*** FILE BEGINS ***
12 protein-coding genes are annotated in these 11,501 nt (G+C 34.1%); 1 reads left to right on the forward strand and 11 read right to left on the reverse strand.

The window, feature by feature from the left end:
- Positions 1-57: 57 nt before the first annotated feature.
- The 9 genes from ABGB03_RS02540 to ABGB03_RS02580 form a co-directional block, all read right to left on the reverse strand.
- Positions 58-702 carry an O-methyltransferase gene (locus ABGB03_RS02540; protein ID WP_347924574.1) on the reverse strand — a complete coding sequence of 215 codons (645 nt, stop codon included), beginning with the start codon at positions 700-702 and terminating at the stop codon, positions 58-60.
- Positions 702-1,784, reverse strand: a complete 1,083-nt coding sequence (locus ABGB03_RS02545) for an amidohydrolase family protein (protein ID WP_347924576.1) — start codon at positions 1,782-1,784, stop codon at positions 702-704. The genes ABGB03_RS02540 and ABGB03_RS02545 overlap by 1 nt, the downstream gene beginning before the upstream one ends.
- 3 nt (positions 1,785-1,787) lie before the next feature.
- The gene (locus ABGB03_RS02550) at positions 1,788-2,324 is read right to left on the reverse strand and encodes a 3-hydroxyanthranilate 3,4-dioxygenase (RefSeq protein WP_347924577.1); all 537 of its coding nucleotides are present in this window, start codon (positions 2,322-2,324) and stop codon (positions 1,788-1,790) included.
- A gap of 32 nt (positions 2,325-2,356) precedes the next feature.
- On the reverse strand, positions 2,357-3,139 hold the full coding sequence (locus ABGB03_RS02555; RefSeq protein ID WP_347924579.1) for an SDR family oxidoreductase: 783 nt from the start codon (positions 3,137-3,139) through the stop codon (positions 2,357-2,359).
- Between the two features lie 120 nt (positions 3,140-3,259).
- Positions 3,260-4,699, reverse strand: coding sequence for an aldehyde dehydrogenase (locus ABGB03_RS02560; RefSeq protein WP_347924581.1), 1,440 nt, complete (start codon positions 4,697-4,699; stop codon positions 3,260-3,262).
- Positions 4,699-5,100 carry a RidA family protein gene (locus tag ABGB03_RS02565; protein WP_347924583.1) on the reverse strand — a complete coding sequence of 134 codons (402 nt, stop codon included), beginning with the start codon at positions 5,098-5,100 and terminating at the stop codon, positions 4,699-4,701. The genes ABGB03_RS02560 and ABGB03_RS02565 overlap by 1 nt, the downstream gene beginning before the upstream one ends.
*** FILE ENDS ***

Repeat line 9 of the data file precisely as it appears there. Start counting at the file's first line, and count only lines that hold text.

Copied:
- A gap of 32 nt (positions 2,325-2,356) precedes the next feature.